fs_size_fixed on | off

This option causes the file system to remain the same size and not grow or shrink when a SnapMirrored volume relationship is broken, or when a vol add is performed on it. This option is automatically set to be on when a volume becomes a SnapMirrored volume. It will remain on after the snapmirror break command is issued for the volume. This allows a volume to be SnapMirrored back to the source without needing to add disks to the source volume. If the volume is a traditional volume and the size is larger than the file system size, turning off this option will force the file system to grow to the size of the volume. If the volume is a flexible volume and the volume size is larger than the file system size, turning off this option will force the volume size to become equal to the file system size. The default setting is off.

guarantee file | volume | none

This option controls whether the volume is guaranteed some amount of disk space. The default value is volume, which means that the entire size of the volume will be preallocated. The file value means that space will be preallocated for all the spacereserved files and LUNs within the volume. Storage is not preallocated for files and LUNs that are not space-reserved. Writes to these can fail if the underlying aggregate has no space available to store the written data. The none value means that no space will be preallocated, even if the volume contains space-reserved files or LUNs; if the aggregate becomes full, space will not be available even for space-reserved files and LUNs within the volume. Note that both the none and file settings allow for overbooking the containing aggregate aggrname. As such, it will be possible to run out of space in the new flexible volume even though it has not yet consumed its stated size. Use these settings carefully, and take care to regularly monitor space utilization in overbooking situations. For flexible root volumes, to ensure that system files, log files, and cores can be saved, the guarantee must be volume. This is to ensure support of the appliance by customer support, if a problem occurs.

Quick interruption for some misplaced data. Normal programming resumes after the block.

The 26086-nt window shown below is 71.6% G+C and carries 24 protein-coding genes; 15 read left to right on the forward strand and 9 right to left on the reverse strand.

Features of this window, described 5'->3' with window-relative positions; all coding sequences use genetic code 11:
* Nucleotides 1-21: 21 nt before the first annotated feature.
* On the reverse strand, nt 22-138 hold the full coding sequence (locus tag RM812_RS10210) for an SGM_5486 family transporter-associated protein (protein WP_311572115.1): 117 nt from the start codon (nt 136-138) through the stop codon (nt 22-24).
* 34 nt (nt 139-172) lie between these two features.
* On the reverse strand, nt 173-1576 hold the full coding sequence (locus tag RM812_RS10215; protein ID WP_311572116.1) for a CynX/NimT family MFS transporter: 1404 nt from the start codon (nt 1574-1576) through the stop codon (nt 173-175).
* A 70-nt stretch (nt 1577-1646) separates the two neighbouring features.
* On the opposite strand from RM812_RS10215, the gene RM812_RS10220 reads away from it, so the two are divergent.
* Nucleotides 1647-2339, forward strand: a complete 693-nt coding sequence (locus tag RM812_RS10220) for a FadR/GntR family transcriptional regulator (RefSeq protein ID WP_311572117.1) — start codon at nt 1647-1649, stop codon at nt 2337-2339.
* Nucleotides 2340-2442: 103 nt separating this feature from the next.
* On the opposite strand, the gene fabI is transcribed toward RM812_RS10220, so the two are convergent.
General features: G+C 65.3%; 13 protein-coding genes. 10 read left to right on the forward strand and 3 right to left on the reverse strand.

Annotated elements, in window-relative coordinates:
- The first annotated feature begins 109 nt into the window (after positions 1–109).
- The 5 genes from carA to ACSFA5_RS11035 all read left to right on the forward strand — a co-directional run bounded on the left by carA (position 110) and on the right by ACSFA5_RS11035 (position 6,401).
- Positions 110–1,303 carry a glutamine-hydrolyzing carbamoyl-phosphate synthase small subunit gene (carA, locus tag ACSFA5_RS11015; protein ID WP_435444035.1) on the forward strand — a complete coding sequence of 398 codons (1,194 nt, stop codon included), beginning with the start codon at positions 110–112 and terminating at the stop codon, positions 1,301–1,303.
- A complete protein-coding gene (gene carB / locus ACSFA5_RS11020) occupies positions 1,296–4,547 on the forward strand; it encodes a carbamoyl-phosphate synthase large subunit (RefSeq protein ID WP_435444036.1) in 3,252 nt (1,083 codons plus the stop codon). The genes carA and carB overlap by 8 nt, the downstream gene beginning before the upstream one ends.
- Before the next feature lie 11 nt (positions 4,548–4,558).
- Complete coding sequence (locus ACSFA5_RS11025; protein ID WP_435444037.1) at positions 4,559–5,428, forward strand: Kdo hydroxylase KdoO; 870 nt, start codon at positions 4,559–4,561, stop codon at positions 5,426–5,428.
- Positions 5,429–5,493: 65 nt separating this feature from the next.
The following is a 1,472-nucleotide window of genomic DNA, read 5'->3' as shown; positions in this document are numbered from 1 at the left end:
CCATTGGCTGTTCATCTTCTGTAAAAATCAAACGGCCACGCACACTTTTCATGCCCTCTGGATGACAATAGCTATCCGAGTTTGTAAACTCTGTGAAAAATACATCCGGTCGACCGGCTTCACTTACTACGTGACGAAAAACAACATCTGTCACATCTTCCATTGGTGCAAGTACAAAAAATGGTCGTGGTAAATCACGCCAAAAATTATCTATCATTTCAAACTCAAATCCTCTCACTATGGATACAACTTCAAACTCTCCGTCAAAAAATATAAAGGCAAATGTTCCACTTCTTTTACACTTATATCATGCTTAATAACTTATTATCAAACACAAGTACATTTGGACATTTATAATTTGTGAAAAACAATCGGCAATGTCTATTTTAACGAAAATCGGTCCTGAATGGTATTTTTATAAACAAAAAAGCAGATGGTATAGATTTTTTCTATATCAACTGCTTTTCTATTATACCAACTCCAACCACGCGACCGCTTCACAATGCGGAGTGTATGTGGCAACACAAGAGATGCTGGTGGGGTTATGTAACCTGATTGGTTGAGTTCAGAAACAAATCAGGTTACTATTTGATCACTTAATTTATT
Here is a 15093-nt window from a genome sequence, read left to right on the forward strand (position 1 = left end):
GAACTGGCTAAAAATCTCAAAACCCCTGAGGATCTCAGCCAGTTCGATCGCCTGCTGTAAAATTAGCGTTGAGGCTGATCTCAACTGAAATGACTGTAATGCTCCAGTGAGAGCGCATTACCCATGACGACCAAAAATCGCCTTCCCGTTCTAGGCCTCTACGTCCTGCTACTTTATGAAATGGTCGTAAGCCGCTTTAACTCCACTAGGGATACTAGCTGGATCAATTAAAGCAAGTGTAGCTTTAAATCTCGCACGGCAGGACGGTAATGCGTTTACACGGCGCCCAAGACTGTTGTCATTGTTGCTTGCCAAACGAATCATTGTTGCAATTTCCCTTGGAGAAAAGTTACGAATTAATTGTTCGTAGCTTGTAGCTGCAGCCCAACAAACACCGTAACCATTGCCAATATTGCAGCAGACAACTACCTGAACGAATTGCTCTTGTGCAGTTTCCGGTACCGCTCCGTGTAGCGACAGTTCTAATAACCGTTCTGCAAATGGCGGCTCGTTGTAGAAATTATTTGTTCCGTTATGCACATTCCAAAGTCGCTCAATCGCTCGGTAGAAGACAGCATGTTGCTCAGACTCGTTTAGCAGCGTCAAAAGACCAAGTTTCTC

Disk space is preallocated when the volume is brought online and, if not used, returned to the aggregate when the volume is brought offline. It is possible to bring a volume online even when the aggregate has insufficient free space to preallocate to the volume. In this case, no space will be preallocated, just as if the none option had been selected. The vol options and vol status command will display the actual value of the guarantee option, but will indicate that it is disabled.

maxdirsize number